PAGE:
Adolescent wives are rarely in school, meaning family life and sexual health information rarely reaches them, as it is usually given in secondary school (UNFPA, 2009).  They are also typically overlooked by family planning efforts (Alauddin & MacLaren, 1999), perhaps because they are perceived as being at lower risk than unmarried adolescents. McIntyre (2006) puts it clearly: “Most programmes for adoelscents do not reach married women while most services for married women do not reach adolescents.” Sexual health programs for adolescents tend to focus on lowering risk of, e.g., HIV infection by abstaining from sex, reducing frequency of sex, having sex only with a safe partner, and using a condom – but these are simply not realistic options for girls in a marriage, who have little power to refuse sex or  negotiate condom use, and cannot control their partner’s risk behavior or change to a safer partner.

When appropriate services are available, young wives are also less likely to access health and family planning services than older married women.  Compared to older women, adolescent wives have less mobility and empowerment/autonomy and face greater stigma from doctors and other health care providers (Alauddin & MacLaren, 1999).  Norms promoting fertility soon after marriage prevent women from seeking contraception.  Health systems lack female providers, and adolescents are less likely to seek these services from a male (Alauddin & MacLaren).  Younger brides are also more likely to have husbands and/or mothers-in-law who act as gatekeepers to their access to sexual and reproductive health and information.  Programs rarely reach out to these parties, who may have ultimate control over the wives’ health.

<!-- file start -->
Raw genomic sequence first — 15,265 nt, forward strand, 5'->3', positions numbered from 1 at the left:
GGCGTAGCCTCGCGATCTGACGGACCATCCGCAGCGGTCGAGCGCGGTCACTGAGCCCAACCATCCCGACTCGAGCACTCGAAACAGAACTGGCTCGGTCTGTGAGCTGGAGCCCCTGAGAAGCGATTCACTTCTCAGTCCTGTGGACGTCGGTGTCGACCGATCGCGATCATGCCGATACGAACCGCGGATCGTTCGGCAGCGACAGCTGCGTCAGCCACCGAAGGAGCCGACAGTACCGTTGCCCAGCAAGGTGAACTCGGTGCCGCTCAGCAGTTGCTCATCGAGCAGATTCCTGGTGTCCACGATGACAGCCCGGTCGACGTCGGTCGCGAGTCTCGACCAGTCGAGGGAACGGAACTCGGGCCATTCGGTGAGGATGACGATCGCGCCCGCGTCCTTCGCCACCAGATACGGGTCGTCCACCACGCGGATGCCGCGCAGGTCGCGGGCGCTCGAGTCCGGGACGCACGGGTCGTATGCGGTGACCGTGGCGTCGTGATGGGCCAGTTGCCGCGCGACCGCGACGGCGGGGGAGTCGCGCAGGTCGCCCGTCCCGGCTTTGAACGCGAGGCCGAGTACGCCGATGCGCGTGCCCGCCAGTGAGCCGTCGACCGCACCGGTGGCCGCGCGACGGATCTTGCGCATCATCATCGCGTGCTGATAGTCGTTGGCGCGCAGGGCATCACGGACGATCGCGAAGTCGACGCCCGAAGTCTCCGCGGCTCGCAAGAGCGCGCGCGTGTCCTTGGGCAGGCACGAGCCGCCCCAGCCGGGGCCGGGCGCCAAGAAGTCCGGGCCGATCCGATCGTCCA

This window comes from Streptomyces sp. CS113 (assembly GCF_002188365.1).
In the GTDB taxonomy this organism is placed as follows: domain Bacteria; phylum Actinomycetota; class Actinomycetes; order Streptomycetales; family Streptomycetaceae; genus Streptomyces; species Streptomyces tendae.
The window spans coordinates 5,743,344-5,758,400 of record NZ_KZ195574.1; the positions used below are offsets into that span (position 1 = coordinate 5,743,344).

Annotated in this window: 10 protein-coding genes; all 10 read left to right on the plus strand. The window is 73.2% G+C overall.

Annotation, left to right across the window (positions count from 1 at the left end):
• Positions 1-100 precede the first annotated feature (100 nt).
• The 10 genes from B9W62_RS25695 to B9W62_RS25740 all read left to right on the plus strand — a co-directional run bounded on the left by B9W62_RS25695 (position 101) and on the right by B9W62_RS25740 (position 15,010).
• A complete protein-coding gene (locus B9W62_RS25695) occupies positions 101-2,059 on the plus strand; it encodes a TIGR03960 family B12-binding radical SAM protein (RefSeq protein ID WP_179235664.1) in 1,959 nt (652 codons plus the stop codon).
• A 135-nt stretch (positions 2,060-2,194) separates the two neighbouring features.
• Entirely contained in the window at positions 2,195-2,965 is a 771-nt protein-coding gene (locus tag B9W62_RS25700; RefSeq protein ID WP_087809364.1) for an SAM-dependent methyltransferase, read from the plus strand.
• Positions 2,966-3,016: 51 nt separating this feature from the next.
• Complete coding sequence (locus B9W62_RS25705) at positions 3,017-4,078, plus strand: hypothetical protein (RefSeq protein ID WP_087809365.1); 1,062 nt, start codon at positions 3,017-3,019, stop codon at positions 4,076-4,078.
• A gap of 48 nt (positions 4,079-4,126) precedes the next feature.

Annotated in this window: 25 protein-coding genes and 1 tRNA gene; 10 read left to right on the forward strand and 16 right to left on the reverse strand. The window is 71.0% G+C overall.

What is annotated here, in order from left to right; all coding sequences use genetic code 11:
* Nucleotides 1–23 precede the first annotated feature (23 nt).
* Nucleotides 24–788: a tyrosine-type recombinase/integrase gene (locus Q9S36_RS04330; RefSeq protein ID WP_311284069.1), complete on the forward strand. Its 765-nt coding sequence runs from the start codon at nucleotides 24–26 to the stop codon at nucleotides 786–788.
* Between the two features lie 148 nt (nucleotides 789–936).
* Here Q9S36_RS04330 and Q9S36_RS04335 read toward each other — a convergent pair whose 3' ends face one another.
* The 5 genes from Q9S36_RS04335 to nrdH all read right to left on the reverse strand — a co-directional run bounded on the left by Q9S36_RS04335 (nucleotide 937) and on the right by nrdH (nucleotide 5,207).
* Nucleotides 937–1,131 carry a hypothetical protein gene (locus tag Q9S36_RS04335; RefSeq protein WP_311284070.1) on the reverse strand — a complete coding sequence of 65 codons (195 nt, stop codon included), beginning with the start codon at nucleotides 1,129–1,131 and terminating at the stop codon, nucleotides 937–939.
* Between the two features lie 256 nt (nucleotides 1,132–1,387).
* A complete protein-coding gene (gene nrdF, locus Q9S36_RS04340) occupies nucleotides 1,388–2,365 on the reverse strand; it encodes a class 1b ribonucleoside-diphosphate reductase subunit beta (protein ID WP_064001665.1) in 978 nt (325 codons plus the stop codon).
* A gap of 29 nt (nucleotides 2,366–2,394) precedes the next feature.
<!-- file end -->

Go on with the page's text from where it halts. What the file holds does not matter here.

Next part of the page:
So what can be done?

Several possibilities stick out to me when I consider improving the sexual and reproductive knowledge and health of adolescent wives.  These include:

  • Education and information given to newlyweds or those soon to be married.  Consider mandatory pre-marriage counseling or family planning education before the government will grant a marriage license.